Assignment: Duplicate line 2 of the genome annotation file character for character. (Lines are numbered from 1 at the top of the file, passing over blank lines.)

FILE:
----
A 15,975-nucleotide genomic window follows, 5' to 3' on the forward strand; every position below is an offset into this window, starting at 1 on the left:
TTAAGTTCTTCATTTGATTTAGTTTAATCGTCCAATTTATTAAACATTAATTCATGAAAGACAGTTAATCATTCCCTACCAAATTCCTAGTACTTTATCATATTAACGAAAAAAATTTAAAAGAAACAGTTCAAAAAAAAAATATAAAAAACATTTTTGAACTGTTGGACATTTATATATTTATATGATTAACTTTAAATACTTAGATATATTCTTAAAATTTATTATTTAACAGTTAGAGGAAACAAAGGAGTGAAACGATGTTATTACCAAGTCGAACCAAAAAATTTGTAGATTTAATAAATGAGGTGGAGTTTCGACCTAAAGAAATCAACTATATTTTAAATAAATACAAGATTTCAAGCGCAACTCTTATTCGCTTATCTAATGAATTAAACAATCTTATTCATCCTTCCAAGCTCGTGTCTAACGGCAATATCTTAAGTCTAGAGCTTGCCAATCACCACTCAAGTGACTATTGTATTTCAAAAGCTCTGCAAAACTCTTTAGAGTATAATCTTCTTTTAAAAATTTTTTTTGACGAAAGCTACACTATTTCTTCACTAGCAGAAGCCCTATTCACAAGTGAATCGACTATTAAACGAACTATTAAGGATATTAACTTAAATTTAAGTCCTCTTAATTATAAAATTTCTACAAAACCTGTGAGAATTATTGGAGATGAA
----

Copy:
TTAAGTTCTTCATTTGATTTAGTTTAATCGTCCAATTTATTAAACATTAATTCATGAAAGACAGTTAATCATTCCCTACCAAATTCCTAGTACTTTATCATATTAACGAAAAAAATTTAAAAGAAACAGTTCAAAAAAAAAATATAAAAAACATTTTTGAACTGTTGGACATTTATATATTTATATGATTAACTTTAAATACTTAGATATATTCTTAAAATTTATTATTTAACAGTTAGAGGAAACAAAGGAGTGAAACGATGTTATTACCAAGTCGAACCAAAAAATTTGTAGATTTAATAAATGAGGTGGAGTTTCGACCTAAAGAAATCAACTATATTTTAAATAAATACAAGATTTCAAGCGCAACTCTTATTCGCTTATCTAATGAATTAAACAATCTTATTCATCCTTCCAAGCTCGTGTCTAACGGCAATATCTTAAGTCTAGAGCTTGCCAATCACCACTCAAGTGACTATTGTATTTCAAAAGCTCTGCAAAACTCTTTAGAGTATAATCTTCTTTTAAAAATTTTTTTTGACGAAAGCTACACTATTTCTTCACTAGCAGAAGCCCTATTCACAAGTGAATCGACTATTAAACGAACTATTAAGGATATTAACTTAAATTTAAGTCCTCTTAATTATAAAATTTCTACAAAACCTGTGAGAATTATTGGAGATGAA